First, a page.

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8 September 2011
Deakin University's Institute of Koorie Education yesterday (7 September) celebrated its 25th anniversary.
The Institute, based in Geelong, which proudly states that there is no Aboriginal family in Victoria which has not been linked to a graduate from the University, has come a long way from its early days when it was one portable classroom and one discipline to now offering programs from Arts and Education to Business and Law, Health, Nursing and Behavioural Sciences and Science and Technology.
The Institute now offers more than 18 Faculty degrees at both the undergraduate and postgraduate levels and is the destination of choice for Aboriginal and Torres Strait Islander peoples across Australia.
It also has three of the state's six Aboriginal Professors.
The Vice-Chancellor of Deakin University, Professor Jane den Hollander, paid tribute to the work of the Institute's Director, Professor Wendy Brabham, and all of her staff, for making the Institute such a success.
"We all know that any organisation's success is not only founded on having wonderful buildings and facilities such as the Kitjarra Residences, and the new buildings that we have planned for the Institute; it needs people," she said.
"Under the leadership of Professor Brabham and her staff and the partnership between the Victorian Aboriginal Education Association Incorporated and the Elders across Victoria much has been achieved.
"Back in 1987, the forerunner to the Institute, the Koorie Teacher Education Program, graduated four students.
"The number of students graduating has risen steadily over the 25 year period, as has the number of courses offered through the Institute, and 38 students graduated in 2010.
"From 1987 to 2010 nearly 600 students have graduated - a remarkable achievement.
"I am delighted to see a good many of these graduates here today to help us celebrate this milestone."
Professor den Hollander said Deakin University had the highest Aboriginal and Torres Strait Islander student load of any university in Victoria, and the sixth highest load of any university in Australia.
Professor Brabham said the Institute of Koorie Education at Deakin University had been a continuous fixture on the Aboriginal and Torres Strait Islander higher education landscape.
"As the Institute celebrates its 25th year it has migrated from a relocatable at the back of the property offering one program to being one of the largest providers in the country, offering over 20 distinct undergraduate, postgraduate and HDR programs and about to embark on a $12.2 million refurbishment of Teaching, Learning and Research premises," she said.
"Every day is a celebration for our students and for our communities, for what they and their families have been able to achieve through the Higher Education Agreement between Deakin University and the Victorian Aboriginal Education Association Incorporated.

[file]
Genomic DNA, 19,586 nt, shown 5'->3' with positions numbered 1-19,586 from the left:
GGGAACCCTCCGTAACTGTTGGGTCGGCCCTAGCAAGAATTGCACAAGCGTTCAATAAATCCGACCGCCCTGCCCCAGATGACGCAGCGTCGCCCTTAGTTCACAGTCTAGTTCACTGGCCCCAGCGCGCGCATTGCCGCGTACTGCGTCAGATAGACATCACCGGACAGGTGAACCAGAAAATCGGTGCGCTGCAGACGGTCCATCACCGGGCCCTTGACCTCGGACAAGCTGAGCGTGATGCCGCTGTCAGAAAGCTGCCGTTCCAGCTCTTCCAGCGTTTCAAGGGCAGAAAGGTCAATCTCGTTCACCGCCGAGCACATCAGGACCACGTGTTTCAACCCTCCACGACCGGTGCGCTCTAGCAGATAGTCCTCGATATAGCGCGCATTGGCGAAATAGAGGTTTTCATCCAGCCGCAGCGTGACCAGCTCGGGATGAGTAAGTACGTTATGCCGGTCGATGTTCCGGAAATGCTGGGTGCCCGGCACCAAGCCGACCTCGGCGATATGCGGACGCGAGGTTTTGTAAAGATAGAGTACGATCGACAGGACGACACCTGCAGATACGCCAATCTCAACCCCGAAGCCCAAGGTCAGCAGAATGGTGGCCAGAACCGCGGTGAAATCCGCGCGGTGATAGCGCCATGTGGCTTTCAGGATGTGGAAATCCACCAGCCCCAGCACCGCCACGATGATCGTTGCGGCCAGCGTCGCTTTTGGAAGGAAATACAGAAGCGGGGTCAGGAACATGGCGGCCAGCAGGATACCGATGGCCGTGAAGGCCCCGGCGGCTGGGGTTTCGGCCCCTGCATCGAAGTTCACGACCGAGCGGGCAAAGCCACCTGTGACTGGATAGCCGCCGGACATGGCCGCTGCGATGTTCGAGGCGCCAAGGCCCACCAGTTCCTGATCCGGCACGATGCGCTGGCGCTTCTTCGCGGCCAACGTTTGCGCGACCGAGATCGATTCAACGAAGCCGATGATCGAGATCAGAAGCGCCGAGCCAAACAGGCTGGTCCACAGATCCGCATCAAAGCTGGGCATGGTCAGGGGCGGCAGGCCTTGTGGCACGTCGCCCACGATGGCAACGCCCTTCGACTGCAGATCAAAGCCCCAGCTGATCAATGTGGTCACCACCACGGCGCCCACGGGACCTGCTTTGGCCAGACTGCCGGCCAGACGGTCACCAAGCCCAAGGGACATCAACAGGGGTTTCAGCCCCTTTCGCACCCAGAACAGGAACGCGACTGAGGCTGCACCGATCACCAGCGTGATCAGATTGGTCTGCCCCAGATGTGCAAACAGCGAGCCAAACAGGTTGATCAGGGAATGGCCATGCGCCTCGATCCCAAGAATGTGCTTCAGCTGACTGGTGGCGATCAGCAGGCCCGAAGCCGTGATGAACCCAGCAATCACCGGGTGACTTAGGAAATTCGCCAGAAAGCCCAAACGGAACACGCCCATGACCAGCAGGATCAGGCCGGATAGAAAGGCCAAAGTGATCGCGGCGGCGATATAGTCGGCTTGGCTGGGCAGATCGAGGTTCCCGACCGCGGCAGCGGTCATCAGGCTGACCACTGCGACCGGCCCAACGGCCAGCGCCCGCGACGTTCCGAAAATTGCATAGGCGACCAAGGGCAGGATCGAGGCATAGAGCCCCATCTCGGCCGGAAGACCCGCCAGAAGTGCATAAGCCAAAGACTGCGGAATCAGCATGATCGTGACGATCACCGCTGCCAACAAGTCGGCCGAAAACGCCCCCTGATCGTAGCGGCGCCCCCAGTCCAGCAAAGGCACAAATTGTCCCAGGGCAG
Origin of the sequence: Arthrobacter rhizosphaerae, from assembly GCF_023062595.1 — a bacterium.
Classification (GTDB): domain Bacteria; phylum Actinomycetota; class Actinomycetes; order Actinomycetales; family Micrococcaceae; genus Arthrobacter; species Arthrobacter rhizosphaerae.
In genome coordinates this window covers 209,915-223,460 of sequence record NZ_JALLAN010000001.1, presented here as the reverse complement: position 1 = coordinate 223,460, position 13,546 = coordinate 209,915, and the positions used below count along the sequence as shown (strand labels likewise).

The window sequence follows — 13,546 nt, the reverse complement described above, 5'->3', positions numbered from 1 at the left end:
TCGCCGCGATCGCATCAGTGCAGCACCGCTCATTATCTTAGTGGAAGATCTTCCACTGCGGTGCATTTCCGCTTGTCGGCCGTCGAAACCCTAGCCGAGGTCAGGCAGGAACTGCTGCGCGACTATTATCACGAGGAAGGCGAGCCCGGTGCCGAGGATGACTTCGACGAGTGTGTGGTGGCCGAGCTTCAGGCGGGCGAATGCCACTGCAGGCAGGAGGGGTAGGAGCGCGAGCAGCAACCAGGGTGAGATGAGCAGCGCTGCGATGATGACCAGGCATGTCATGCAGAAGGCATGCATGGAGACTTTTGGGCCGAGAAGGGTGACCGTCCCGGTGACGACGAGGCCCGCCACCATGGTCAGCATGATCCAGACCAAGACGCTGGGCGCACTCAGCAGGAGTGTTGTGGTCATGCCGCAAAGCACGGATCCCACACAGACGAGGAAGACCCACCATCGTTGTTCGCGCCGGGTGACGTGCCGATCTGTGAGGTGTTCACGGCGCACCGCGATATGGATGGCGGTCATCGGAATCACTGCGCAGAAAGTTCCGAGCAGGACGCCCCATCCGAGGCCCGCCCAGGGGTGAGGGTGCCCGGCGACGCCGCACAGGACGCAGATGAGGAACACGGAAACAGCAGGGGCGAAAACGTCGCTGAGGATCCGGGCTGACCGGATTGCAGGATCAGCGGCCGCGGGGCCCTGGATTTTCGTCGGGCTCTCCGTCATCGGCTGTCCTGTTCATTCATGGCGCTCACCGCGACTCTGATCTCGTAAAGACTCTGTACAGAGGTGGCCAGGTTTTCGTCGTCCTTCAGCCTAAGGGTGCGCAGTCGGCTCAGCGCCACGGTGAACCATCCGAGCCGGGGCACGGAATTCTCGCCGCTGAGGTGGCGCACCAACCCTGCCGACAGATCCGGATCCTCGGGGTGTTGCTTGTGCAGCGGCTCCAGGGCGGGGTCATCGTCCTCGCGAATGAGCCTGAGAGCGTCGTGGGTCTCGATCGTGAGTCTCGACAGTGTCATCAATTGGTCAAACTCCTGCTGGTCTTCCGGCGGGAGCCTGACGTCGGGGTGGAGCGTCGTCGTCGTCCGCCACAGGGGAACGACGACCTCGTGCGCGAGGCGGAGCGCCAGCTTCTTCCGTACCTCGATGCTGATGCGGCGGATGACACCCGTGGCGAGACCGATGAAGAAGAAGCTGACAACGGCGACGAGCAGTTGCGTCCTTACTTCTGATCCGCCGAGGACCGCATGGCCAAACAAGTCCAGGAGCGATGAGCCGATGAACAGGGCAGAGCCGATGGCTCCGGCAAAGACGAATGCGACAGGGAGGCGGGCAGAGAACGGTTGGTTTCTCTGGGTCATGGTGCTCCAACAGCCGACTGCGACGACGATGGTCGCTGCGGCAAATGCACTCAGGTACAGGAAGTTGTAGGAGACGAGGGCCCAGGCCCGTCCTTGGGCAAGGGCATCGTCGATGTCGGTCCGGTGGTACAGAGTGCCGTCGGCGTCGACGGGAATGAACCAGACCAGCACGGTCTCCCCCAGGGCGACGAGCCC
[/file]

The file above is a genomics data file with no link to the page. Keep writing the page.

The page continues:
"With the establishment of Institute of Koorie Education, Deakin University continues to change the landscape of Aboriginal employment opportunities for Aboriginal and Torres Strait Islander people in Australia," she said.
"It does this by providing opportunities for Aboriginal people to get a degree through a specialised community based delivery model.
"Students stay in their communities and continue their family, working and community roles while undertaking their studies."
Professor Brabham said teaching, learning and a community empowered research agenda are the core business of the Institute of Koorie Education.
"The Institute of Koorie Education at Deakin operates as a 'one stop shop' that incorporates support and delivery mechanisms that not only cover recruitment, retention and completion but also intensive workshops, academic delivery, Laptop Loan Scheme, general finance/ABSTUDY advice, travel infrastructure and state of the art residential services," she said.
"This arrangement is encapsulated in the 'Community Based Delivery (CBD)' model.
"This therefore facilitates a holistic delivery that has been honed over the years to a sophisticated level that has been recognised as the Institute of Koorie Education at Deakin brand both nationally and internationally."
The Institute of Koorie Education currently has enrolments of more than 550 students equating to around 300 equivalent full time student load.
This level of enrolments also means that Deakin's participation rate, that is, the proportion of all students who have identified as Indigenous, is 1.76 per cent; way above the Victorian state participation rate of 0.64 per cent and the sector participation rate of 1.35 per cent.
It also means that Deakin's participation ratio of 3.09 is much higher than the Victorian ratio of 1.12 and the sector ratio of 0.62, the reference value for this ratio being the proportion of Indigenous persons in the general population aged 15 to 64.
Deakin Media Relations
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